Today’s lesson is to remember the consequences of using a parent’s funds to purchase a vehicle that is titled in the name of anyone except your parent’s name alone. You may not realize it at first, but a seemingly harmless transaction at the time can cause significant problems when applying for nursing home Medicaid in the next 5 years.

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I’d like to know from you: are you interested in learning Medicaid secrets that can help you protect assets and get through the government red tape? Have you been looking for answers and just can’t find anything you can use?

Let me know your thoughts on this by leaving a comment below. I do read them all.

And of course, if there are other topics you think I should discuss , please let me know!

  • Lee says:

    Hi, thank you for this article. I am not in TX, but I have a question. Is TX that considered the amount of contribution when determining the share of ownership??? This article seems to suggest that it doesn’t.

  • Richard Shea says:

    Here is a quote from the HHSC on how they handle jointly owned vehicles purchased with a Medicaid applicant’s funds.

    When someone uses an applicant’s money to purchase a vehicle, and the title is placed in both the applicant’s name and the other person’s name, consider the entire purchase price of the vehicle as a transfer, because when the applicant’s money was used to purchase a vehicle with the applicant and the other person as owners, the applicant’s ownership or control of the asset was reduced or limited.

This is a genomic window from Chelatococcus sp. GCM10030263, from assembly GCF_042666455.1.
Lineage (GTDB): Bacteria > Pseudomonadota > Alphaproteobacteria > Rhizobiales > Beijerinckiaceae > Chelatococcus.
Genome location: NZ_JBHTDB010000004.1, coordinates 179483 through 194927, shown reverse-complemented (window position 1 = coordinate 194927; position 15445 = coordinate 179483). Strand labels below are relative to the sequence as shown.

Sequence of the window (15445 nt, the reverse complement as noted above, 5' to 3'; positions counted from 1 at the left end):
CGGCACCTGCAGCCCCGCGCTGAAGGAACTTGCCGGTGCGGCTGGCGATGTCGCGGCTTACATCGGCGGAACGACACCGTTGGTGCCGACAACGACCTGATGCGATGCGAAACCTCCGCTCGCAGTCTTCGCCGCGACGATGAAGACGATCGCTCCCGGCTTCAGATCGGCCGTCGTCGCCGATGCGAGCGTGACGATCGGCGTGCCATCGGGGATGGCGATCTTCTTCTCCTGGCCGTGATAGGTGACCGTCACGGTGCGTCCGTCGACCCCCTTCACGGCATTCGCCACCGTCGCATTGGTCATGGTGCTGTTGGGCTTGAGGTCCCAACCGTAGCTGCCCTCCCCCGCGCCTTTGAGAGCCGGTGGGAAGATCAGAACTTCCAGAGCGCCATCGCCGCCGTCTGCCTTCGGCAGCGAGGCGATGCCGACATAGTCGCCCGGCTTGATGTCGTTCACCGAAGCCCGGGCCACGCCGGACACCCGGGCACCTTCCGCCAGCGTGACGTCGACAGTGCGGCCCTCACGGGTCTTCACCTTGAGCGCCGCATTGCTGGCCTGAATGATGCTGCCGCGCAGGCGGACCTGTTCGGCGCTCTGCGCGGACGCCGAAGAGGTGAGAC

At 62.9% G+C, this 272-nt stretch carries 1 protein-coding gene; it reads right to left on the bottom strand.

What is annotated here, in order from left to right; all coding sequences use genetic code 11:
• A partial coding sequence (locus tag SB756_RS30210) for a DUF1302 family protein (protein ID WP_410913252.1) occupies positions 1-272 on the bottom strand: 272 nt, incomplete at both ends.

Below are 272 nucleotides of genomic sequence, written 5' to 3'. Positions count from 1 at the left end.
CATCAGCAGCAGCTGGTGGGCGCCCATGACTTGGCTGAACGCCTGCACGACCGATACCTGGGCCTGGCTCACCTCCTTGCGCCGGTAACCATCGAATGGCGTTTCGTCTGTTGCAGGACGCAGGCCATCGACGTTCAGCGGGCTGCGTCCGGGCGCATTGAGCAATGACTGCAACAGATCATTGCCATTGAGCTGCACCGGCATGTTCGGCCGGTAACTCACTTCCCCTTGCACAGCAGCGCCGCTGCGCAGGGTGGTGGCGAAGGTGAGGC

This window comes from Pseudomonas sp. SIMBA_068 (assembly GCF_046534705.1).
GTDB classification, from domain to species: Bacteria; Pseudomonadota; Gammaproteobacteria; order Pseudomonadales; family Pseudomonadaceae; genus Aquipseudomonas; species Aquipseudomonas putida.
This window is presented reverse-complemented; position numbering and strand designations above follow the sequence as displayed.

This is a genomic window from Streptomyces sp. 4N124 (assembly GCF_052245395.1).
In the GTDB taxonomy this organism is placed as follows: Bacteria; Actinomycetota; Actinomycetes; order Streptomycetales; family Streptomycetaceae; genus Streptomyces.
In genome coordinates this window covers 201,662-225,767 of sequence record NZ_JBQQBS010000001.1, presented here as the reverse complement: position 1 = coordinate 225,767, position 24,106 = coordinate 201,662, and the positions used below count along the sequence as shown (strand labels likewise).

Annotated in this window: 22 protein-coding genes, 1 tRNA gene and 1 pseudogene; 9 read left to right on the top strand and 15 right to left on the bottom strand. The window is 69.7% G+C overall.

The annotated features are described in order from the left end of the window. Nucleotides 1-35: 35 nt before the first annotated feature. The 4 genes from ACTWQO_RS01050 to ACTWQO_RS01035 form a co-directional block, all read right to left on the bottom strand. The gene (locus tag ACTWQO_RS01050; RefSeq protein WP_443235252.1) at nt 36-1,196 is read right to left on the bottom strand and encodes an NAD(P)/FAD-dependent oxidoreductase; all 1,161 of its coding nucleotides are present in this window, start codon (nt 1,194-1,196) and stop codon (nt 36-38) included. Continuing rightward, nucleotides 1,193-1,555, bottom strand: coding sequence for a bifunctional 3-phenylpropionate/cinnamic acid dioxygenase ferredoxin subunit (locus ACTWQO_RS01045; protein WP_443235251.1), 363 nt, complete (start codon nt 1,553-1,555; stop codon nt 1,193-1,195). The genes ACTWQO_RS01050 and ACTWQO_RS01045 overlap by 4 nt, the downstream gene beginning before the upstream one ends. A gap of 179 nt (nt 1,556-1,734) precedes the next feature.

(this is me again)
    Joint ownership of a vehicle is survivorship, not tenants in common. So there is no need to determine the share of ownership, the entire amount of the Medicaid applicant’s funds is subject to penalty.

  • Lee says:

    Thank you again for the fast response. Please allow me to ask one more question. If the co-owned car is the only car that the Medicaid applicant has, would be considered exempt asset (which should be non-countable) or a gift (which can cause a period of ineligibility)?

  • Richard Shea says:

    In Texas, be prepared for gift treatment. The vehicle would be exempt if solely owned by the Medicaid applicant. The fact that the applicant still owns some interest in the asset does not negate the previous gift because they still own less than 100%.

    I would tackle this from a different angle. What is the need for the title to be joint? If it is solely for asset protection reasons, there are simpler options in Texas that do not trigger the complications a joint vehicle title brings.